Tallahassee, Florida - Three days after the election, Florida still waited for a final tally in the presidential race as Palm Beach County worked to finish counting its absentee ballots.
State election officials said they expected Palm Beach to wrap up their work on Friday.
All counties must report their voting results to the state by noon Saturday so Floridians -- and the nation -- will definitely know then who won Florida and if a recount is necessary.
On Friday afternoon, President Obama led Mitt Romney by about 60,000 votes out of 8.4 million cast in Florida. That's outside the one-half of one percent margin that would trigger a recount, so it looks as though Florida will avoid a recount and President Obama will win Florida.
Florida Department of State spokesman Chris Cate says the state will not call a winner in the race:
"We're not going to call the race at any point until we actually certify the results (on Nov. 20). We'll keep reporting results and let the media do the calling of the race. But I think the best indicator that we can give will be on Saturday when we either order a recount or if we don't. If we don't order a recount on Saturday, then I think that will be the best indicator that we can give as to who will be the ultimate winner when we certify the results."
Obama's campaign has already claimed victory in Florida. The only thing left to do is award the state's 29 electoral votes to the winner.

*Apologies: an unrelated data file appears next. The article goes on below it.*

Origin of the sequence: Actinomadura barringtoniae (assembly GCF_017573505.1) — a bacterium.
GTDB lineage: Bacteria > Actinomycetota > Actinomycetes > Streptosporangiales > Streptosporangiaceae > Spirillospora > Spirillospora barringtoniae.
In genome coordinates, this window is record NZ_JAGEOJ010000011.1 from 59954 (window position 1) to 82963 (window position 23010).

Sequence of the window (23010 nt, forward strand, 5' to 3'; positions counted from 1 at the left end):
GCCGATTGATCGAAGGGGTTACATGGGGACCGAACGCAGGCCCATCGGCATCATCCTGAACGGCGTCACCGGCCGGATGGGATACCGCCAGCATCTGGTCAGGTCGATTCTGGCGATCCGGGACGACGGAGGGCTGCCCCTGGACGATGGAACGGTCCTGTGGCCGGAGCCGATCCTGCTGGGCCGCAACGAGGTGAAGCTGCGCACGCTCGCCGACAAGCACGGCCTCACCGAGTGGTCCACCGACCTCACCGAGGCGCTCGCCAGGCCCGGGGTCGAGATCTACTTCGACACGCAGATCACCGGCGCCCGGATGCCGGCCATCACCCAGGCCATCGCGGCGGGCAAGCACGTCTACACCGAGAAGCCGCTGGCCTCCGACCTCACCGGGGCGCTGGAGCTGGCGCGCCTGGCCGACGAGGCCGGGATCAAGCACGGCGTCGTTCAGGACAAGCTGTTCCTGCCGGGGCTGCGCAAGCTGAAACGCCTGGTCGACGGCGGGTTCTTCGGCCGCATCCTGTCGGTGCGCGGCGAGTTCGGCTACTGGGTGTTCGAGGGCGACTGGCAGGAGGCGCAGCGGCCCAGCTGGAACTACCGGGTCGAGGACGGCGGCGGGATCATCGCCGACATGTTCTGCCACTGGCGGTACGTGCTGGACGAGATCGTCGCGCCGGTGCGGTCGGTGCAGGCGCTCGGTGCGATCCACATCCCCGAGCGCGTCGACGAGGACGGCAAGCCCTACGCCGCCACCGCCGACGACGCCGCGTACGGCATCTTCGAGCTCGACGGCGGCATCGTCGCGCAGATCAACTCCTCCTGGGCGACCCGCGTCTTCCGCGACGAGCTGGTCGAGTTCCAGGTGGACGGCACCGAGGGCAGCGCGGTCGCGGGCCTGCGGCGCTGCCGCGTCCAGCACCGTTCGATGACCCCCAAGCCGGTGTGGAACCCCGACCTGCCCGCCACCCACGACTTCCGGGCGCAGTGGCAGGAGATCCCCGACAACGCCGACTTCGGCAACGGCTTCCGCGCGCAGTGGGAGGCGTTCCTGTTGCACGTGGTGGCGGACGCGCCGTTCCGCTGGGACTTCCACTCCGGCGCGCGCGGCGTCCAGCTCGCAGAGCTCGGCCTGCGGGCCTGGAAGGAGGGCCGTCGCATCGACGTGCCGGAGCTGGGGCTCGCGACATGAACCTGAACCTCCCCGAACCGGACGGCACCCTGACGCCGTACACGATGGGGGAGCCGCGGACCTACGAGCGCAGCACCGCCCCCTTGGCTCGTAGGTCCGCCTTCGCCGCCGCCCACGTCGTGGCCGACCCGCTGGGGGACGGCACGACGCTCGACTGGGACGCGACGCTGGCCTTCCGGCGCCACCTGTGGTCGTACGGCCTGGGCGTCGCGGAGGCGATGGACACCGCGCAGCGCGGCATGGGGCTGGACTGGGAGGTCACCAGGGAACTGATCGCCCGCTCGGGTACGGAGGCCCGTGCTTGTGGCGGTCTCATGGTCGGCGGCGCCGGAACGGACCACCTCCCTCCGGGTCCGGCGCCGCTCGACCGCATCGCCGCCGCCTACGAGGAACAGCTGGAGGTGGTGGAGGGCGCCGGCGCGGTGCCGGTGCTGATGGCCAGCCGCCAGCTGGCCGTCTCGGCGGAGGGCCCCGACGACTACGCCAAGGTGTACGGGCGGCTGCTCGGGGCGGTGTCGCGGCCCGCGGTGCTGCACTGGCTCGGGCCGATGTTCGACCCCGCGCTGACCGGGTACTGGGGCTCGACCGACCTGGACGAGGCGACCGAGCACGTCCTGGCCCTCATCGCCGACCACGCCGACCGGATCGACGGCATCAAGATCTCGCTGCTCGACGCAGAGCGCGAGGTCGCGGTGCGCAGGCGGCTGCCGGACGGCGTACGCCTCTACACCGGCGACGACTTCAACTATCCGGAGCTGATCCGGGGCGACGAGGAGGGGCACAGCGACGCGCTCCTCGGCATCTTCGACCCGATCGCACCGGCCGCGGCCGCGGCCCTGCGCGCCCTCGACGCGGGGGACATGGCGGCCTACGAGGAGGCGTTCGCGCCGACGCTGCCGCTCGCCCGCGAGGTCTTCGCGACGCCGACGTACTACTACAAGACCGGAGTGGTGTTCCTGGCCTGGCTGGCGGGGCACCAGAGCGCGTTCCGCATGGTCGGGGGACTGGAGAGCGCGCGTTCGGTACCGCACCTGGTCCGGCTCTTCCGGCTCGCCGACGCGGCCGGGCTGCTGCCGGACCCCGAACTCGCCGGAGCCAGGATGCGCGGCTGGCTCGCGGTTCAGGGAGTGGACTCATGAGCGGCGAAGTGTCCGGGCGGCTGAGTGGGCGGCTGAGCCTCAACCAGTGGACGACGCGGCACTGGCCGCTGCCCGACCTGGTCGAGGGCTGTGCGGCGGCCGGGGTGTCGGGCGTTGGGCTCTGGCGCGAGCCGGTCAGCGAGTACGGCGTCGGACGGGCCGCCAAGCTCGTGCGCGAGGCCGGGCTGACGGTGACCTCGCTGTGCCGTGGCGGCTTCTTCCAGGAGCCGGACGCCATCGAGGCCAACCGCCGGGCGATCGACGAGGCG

Election supervisors say they received many more in-person absentee ballots than normal in the closing days of the campaign. Cate says that was a big factor in slowing down the process of counting votes.
"There was an unusual amount of media attention given to in-person absentee ballots in the days leading up to the election, which is certainly an option for Floridians to vote."
Cate went on to say, "But I do think it led more Floridians to vote, rather than at their precinct, to cast these in-person absentee ballots, which takes much more time to canvass... when you consider you have to open up the envelopes that they're in, look at the signatures to make sure that the signatures on those absentee ballots match what's on file, and also to make sure those people who have cast absentee ballots have not already voted... and that's what these counties have been doing to make sure the count is as accurate as possible."
Many of Florida's polling sites during early voting and on Election Day had long lines, some with waits of six hours or more. Gov. Rick Scott has promised to figure out how to make the process more efficient.
But once again, Florida finds itself the target of jokes about its election system. Election officials are trying to take it all in stride.
"I think in a state like Florida, a very large swing state, you're going to be under much more scrutiny than other states. I think that's the driving factor behind the attention we're getting," said Cate. "But I think Floridians should know that we're counting votes accurately and if there's anything that we can do right, that's the most important thing, and Floridians can be assured that that's what we're doing."